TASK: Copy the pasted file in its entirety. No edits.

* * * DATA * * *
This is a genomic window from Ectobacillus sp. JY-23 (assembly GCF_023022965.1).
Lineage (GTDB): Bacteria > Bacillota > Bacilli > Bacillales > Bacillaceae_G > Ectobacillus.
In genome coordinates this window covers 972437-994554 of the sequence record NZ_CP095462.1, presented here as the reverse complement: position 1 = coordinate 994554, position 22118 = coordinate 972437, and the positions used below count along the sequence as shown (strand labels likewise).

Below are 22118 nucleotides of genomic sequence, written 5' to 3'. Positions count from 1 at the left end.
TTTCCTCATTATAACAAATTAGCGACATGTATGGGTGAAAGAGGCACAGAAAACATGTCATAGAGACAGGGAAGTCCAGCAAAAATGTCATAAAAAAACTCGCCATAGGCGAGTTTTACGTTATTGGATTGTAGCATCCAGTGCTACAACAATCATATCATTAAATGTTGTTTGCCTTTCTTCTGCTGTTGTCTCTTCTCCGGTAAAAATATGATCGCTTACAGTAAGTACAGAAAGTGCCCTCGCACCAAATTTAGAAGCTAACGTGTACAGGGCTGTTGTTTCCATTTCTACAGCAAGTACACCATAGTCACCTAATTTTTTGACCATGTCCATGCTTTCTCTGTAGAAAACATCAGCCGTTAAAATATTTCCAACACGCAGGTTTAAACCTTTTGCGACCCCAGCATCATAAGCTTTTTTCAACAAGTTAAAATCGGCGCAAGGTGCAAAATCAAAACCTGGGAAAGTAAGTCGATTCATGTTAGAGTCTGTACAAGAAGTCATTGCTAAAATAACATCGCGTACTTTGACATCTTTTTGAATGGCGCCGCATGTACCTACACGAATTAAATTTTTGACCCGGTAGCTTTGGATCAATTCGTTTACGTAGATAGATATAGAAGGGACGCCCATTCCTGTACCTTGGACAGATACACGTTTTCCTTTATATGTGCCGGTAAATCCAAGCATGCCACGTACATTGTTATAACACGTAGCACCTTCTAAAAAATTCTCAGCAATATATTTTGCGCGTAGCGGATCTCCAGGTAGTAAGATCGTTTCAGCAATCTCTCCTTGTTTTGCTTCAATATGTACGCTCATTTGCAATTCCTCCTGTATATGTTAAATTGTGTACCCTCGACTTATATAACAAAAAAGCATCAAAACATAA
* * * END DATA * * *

This is a genomic window from Ectobacillus sp. JY-23 (assembly GCF_023022965.1).
Lineage (GTDB): Bacteria > Bacillota > Bacilli > Bacillales > Bacillaceae_G > Ectobacillus.
In genome coordinates this window covers 972437-994554 of the sequence record NZ_CP095462.1, presented here as the reverse complement: position 1 = coordinate 994554, position 22118 = coordinate 972437, and the positions used below count along the sequence as shown (strand labels likewise).

Below are 22118 nucleotides of genomic sequence, written 5' to 3'. Positions count from 1 at the left end.
TTTCCTCATTATAACAAATTAGCGACATGTATGGGTGAAAGAGGCACAGAAAACATGTCATAGAGACAGGGAAGTCCAGCAAAAATGTCATAAAAAAACTCGCCATAGGCGAGTTTTACGTTATTGGATTGTAGCATCCAGTGCTACAACAATCATATCATTAAATGTTGTTTGCCTTTCTTCTGCTGTTGTCTCTTCTCCGGTAAAAATATGATCGCTTACAGTAAGTACAGAAAGTGCCCTCGCACCAAATTTAGAAGCTAACGTGTACAGGGCTGTTGTTTCCATTTCTACAGCAAGTACACCATAGTCACCTAATTTTTTGACCATGTCCATGCTTTCTCTGTAGAAAACATCAGCCGTTAAAATATTTCCAACACGCAGGTTTAAACCTTTTGCGACCCCAGCATCATAAGCTTTTTTCAACAAGTTAAAATCGGCGCAAGGTGCAAAATCAAAACCTGGGAAAGTAAGTCGATTCATGTTAGAGTCTGTACAAGAAGTCATTGCTAAAATAACATCGCGTACTTTGACATCTTTTTGAATGGCGCCGCATGTACCTACACGAATTAAATTTTTGACCCGGTAGCTTTGGATCAATTCGTTTACGTAGATAGATATAGAAGGGACGCCCATTCCTGTACCTTGGACAGATACACGTTTTCCTTTATATGTGCCGGTAAATCCAAGCATGCCACGTACATTGTTATAACACGTAGCACCTTCTAAAAAATTCTCAGCAATATATTTTGCGCGTAGCGGATCTCCAGGTAGTAAGATCGTTTCAGCAATCTCTCCTTGTTTTGCTTCAATATGTACGCTCATTTGCAATTCCTCCTGTATATGTTAAATTGTGTACCCTCGACTTATATAACAAAAAAGCATCAAAACATAA